Once the local government has developed its short list of the potential partners, negotiations to finalize the agreement can commence. Depending on state and local procurement requirements and the local government’s preferences, the negotiations may proceed with one bidder at a time or with multiple bidders simultaneously. Either way, the local government’s objective will be to achieve the best possible allocation of risks, responsibilities, and rewards for the community.
Although positive network externalities are difficult to measure precisely, a growing body of literature is emerging on useful ways to estimate them. For example, Dr. Bento Lobo, an economist at the University of Tennessee, has estimated that the municipal fiber utility in Chattanooga, Tennessee, produced more than $1.3 billion in economic and social benefits in its first five years and is likely to produce even greater benefit in the years ahead.
For more on the legal issues that arise in broadband public-private partnership project, see Public Infrastructure/Private Service: A Shared-Risk Partnership Model for 21st Century Broadband Infrastructure.
Jim Baller is president of Baller Stokes & Lide, PC, a national law firm based in Washington, D.C. He represents clients in a broad range of communications matters nationally and in more than 35 states. Baller is president of the Coalition for Local Internet Choice, which represents a wide range of public and private interests that support the authority of local communities to make the broadband Internet choices that are essential for economic competitiveness, democratic discourse, and quality of life in the 21st century. He was the founder and president of the US Broadband Coalition, a consortium of more than 160 organizations of all kinds that forged a national consensus on the need for a comprehensive national broadband strategy and recommended the framework reflected in the Federal Communications Commission’s National Broadband Plan. The Fiber to the Home Council has recognized Jim as “the nation’s most experienced and knowledgeable attorney on public broadband matters.”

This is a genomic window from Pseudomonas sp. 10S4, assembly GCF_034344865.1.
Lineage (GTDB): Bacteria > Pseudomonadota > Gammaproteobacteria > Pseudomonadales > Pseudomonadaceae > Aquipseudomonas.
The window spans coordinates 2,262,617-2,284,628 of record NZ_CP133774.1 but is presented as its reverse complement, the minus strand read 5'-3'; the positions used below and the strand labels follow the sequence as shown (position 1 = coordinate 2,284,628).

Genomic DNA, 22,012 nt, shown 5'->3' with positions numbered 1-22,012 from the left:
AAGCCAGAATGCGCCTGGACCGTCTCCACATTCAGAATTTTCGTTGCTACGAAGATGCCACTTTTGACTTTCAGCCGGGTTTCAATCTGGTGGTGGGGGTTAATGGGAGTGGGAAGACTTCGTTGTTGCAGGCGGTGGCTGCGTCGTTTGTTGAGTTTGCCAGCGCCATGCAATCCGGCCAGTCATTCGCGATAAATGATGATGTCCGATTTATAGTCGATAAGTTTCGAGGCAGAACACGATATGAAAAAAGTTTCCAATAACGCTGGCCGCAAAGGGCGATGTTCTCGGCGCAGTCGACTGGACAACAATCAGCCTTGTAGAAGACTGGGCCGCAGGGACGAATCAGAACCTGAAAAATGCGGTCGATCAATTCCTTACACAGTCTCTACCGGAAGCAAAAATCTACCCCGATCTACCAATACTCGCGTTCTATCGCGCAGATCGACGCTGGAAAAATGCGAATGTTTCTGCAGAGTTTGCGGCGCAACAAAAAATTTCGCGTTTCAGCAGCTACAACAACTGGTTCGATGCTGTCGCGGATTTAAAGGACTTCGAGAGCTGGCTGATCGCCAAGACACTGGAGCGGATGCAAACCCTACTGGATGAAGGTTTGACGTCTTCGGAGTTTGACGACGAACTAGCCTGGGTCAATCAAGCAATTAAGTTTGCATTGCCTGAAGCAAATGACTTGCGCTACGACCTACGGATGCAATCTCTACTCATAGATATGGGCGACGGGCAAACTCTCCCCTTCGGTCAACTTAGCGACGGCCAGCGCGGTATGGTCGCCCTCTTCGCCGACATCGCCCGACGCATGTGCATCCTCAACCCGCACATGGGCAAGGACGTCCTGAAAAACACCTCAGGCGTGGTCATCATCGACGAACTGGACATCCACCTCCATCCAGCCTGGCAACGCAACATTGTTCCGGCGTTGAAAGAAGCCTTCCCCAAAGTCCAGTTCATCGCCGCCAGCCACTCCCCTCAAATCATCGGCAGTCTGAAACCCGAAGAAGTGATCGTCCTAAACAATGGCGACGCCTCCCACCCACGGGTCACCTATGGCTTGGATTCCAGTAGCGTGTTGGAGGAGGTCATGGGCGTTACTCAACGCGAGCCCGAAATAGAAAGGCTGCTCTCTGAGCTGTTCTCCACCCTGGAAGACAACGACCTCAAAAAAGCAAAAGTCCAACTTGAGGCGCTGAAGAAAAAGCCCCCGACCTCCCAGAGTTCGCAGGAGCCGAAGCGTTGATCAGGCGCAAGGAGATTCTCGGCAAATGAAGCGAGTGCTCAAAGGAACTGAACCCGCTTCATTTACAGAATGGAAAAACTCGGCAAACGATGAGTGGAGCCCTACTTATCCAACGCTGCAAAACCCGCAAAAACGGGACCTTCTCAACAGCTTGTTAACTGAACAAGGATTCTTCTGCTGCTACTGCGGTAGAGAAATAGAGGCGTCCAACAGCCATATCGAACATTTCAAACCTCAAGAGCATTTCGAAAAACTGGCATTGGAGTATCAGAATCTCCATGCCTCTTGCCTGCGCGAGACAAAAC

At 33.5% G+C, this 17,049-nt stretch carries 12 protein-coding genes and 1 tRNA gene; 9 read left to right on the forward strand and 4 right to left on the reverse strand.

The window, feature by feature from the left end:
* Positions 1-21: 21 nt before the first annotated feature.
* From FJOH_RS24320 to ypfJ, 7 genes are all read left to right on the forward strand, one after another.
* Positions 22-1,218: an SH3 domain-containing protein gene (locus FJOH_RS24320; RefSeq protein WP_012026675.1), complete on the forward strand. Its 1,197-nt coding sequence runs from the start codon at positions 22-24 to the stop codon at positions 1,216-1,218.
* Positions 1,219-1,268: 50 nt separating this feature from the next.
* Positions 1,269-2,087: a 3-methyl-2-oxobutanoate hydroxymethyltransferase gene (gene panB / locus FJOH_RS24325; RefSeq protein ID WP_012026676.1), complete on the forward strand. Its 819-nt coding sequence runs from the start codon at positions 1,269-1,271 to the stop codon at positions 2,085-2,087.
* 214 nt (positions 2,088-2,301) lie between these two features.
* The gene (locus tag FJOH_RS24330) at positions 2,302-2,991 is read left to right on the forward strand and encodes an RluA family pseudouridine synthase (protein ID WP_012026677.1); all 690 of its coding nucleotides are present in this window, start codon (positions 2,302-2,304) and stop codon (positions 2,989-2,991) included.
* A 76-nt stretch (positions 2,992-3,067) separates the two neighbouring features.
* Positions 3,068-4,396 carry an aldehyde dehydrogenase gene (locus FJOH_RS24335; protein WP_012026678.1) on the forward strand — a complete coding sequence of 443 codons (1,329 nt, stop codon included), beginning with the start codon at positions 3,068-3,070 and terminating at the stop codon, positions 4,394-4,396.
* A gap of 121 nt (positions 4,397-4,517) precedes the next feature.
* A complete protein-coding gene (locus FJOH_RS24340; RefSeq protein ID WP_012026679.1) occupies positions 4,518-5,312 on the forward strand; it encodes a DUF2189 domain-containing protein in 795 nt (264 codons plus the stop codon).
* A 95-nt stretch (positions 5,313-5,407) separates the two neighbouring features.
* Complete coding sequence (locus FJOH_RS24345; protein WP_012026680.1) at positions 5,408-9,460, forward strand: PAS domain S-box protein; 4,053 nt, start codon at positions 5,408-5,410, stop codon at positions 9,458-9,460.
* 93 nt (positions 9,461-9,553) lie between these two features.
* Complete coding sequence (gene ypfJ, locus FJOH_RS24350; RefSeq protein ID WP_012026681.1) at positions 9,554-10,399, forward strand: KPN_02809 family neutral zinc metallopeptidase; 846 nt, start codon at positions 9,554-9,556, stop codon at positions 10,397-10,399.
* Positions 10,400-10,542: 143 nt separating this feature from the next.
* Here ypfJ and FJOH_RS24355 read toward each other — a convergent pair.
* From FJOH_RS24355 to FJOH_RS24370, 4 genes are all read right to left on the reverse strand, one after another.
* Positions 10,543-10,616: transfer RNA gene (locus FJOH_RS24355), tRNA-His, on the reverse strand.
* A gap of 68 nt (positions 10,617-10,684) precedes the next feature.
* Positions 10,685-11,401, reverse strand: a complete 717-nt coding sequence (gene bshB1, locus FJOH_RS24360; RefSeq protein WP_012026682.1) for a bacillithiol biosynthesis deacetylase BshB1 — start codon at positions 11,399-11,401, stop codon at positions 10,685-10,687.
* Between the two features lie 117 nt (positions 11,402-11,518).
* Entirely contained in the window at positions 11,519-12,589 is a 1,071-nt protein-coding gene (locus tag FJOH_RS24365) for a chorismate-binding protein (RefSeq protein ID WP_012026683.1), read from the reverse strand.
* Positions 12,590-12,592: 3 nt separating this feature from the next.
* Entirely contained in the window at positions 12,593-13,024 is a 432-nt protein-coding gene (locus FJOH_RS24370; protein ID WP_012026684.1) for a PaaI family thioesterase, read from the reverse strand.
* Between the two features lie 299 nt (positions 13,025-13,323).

David Flessner, “2020 Trend: Gig City’s second decade will deliver more speed, innovation,” Edge, https://tinyurl.com/y6kq2lx5 (Dec. 31, 2019; See also Fiber Broadband Association, “Economic Impact: Fiber Speeds = Improved Economic Importance,” https://tinyurl.com/y363u7s3; National Telecommunications and Information Administration, “Measuring the Economic Impact of Broadband, https://tinyurl.com/y457b597 (Sept. 18, 2019); Institute for Local Self Reliance, “Municipal Networks and Economic Development,” https://tinyurl.com/y2kamgll.
The Benton Institute for Broadband & Society is a non-profit organization dedicated to ensuring that all people in the U.S. have access to competitive, High-Performance Broadband regardless of where they live or who they are. We believe communication policy – rooted in the values of access, equity, and diversity – has the power to deliver new opportunities and strengthen communities.
© Benton Institute for Broadband & Society 2020.